Mansplaining — what is that?
Welcome back to the Dr. Rich channel. Today, we’re going to talk about mansplaining and what it’s like to be a male women’s health professional who talks to women about women’s health topics — without being a total mansplainer!
Stick around to the end to find out if mansplaining could ever actually be a good thing.
No, seriously — stick around to the end because otherwise that’ll be taken out of context and will seem like a total sexist thing!
My marketing agency told me I needed this hook as a click-baity thing, but I already regret it! 🤣
Don’t have time to read this post? Watch the video here instead!
Hi, I’m Dr. Rich, and my passion is to provide every woman with practical knowledge about the world of women’s health.
Does that mean mansplaining?
Well, it’s time to address the elephant in the room. So since I talk so much about women’s health issues (and I am a man), I thought we ought to address the issue of mansplaining. To be honest with you… I’d really never even heard of the term until last week!
[Flashback to an earlier video planning session]
Where’s the topic for next week though?
So for next week, I was thinking… Since you’re a male doctor that only serves women… I thought it’d be really cool to do a video on mansplaining.
Why would I talk about manscaping?
You don’t want to talk about manscaping! Mansplaining!
What is that?
You don’t know what that is?
What are you talking about right now?
So it got me thinking… since I’m a professional health educator and I’m continuously explaining women’s health topics (such as menstruation and prolapse) to women of all ages as my job…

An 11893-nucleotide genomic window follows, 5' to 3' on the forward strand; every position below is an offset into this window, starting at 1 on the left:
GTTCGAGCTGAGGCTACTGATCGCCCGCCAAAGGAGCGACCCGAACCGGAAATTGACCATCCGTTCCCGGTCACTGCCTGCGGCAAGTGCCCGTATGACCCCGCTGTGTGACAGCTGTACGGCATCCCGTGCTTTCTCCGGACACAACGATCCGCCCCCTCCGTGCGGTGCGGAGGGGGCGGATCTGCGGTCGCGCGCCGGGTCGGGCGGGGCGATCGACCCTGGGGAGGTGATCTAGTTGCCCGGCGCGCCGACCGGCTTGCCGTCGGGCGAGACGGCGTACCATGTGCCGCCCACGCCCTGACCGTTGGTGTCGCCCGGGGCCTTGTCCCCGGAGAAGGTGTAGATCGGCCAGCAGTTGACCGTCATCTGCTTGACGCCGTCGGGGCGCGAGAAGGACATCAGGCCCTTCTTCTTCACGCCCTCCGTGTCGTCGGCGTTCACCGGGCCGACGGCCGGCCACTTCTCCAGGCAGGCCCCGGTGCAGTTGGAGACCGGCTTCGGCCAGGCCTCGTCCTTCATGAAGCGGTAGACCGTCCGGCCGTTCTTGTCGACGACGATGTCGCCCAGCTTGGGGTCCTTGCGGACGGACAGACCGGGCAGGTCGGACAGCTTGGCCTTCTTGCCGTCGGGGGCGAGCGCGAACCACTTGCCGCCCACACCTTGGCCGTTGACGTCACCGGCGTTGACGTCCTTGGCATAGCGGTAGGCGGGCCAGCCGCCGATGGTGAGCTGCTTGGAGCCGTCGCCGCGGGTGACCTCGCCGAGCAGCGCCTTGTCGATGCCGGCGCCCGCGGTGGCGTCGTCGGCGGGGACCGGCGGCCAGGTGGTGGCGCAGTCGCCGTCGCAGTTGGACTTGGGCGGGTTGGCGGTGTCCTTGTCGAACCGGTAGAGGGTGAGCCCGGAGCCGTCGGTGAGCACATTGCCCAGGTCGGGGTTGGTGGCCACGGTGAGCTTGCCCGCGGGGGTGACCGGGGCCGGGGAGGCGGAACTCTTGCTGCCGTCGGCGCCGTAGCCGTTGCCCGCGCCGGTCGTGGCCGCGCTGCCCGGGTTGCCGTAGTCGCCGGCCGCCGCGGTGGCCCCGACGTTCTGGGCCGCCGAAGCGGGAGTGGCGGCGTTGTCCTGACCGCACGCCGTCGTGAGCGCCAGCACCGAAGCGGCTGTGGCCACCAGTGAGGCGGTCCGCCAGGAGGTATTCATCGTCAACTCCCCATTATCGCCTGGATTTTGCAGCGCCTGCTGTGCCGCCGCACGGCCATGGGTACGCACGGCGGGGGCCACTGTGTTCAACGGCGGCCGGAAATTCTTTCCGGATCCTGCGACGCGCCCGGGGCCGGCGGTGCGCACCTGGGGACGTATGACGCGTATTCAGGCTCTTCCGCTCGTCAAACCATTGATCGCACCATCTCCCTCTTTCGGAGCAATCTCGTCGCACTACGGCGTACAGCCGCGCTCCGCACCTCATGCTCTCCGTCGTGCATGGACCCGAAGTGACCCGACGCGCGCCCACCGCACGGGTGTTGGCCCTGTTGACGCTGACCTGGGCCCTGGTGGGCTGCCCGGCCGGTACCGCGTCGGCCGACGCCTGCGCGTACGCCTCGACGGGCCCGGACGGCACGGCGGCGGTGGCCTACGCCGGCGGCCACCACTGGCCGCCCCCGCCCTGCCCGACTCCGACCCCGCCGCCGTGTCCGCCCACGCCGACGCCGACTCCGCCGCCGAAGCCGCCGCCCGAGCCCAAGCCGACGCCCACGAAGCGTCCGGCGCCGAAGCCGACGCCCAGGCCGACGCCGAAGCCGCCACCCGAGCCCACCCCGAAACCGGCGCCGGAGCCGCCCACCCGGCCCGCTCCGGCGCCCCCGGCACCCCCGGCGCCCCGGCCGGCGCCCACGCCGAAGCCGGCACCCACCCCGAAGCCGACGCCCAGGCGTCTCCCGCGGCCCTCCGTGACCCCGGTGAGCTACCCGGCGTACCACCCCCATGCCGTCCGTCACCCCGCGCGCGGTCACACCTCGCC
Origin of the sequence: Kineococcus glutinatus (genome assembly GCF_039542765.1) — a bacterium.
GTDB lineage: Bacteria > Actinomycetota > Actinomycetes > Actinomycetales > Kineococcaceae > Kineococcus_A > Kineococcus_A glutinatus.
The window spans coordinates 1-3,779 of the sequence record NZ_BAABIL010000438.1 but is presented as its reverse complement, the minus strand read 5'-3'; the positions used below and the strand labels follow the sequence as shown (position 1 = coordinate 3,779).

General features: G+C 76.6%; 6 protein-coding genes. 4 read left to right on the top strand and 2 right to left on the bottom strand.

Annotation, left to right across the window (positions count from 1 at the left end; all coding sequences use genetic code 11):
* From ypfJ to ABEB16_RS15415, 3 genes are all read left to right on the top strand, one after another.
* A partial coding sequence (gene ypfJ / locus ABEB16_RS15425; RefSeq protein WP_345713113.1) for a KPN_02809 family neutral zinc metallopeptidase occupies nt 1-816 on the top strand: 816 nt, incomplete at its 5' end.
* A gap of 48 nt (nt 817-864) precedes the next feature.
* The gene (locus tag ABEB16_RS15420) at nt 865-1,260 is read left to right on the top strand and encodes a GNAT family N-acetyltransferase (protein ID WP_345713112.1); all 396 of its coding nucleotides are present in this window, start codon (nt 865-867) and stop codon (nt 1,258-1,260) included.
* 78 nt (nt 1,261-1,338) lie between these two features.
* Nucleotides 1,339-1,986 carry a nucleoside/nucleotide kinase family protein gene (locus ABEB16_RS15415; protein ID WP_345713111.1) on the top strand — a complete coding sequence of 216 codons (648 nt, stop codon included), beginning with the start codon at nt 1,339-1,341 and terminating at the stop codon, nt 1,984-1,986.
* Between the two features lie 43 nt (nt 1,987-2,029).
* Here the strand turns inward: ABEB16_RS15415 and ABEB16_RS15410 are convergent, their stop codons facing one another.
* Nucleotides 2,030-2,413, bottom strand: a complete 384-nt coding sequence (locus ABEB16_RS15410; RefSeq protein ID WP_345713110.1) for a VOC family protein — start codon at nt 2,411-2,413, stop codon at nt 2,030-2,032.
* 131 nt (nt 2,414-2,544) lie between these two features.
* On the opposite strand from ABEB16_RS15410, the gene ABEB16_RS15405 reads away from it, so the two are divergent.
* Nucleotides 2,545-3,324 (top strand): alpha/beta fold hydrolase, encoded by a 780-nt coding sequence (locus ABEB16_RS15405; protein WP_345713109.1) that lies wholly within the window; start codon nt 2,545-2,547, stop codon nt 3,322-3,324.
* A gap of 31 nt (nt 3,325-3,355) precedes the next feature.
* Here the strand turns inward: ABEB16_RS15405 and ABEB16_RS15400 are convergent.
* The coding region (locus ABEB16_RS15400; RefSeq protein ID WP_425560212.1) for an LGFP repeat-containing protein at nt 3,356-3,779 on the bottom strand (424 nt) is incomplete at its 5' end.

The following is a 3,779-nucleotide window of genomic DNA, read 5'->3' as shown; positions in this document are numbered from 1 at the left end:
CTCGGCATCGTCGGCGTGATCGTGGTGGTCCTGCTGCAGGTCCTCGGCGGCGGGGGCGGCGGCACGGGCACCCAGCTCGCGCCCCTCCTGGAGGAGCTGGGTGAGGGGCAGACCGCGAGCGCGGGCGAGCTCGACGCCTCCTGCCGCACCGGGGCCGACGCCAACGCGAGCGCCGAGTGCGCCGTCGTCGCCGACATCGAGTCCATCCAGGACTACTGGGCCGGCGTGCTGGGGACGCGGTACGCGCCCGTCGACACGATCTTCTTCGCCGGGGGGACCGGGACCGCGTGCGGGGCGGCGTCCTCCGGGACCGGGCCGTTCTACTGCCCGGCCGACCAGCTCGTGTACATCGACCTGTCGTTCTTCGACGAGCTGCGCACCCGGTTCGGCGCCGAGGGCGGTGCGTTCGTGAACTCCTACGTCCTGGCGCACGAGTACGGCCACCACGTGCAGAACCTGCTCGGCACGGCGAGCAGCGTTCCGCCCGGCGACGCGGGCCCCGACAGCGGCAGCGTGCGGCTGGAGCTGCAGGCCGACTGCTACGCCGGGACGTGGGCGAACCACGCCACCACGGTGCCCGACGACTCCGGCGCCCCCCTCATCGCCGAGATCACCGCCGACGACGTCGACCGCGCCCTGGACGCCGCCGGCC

But I suppose I have to be careful to not fall into the category of mansplaining. So let’s talk about it!
First off, if you’re like me… a week ago, I didn’t even know what mansplaining was!
So let me mansplain it to you… just kidding!
In my extensive research, I came across an example on YouTube with a JP Sears video. It’s a highly satirical video, but it very succinctly demonstrates what mansplaining is:
[Watching the video]
Now, let’s take a look at a real-life situation that many *might* say is unnecessary mansplaining:
Brent the Mansplainer:
Hello, Sarah, how was your weekend?
It was so great. I had an opportunity to ride my bike—
Brent the Mansplainer:
You know… bicycles work best when you’re pedaling forward. That way the bicycle will move forward. And because you’re sitting on it, your body also will be moving forward!
Brent’s interruption is valid because Sarah said the word ”bike” — and Brent knows a lot about bikes.
Brent the Mansplainer:
I had one when I was six!
Sarah literally would not know what to do with herself had Brent not chimed in with key specifics to help shape her understanding of the world. Great job, Brent!
Now mansplaining (as I now understand it) is essentially when a man explains something to a woman that she already knows… but he assumes that she doesn’t know it just because she’s a woman. So understandably, this could make women very upset at our gender.
So what other terms are there that could help us better understand mansplaining?
[Watching a video of a woman talking about mansplaining]: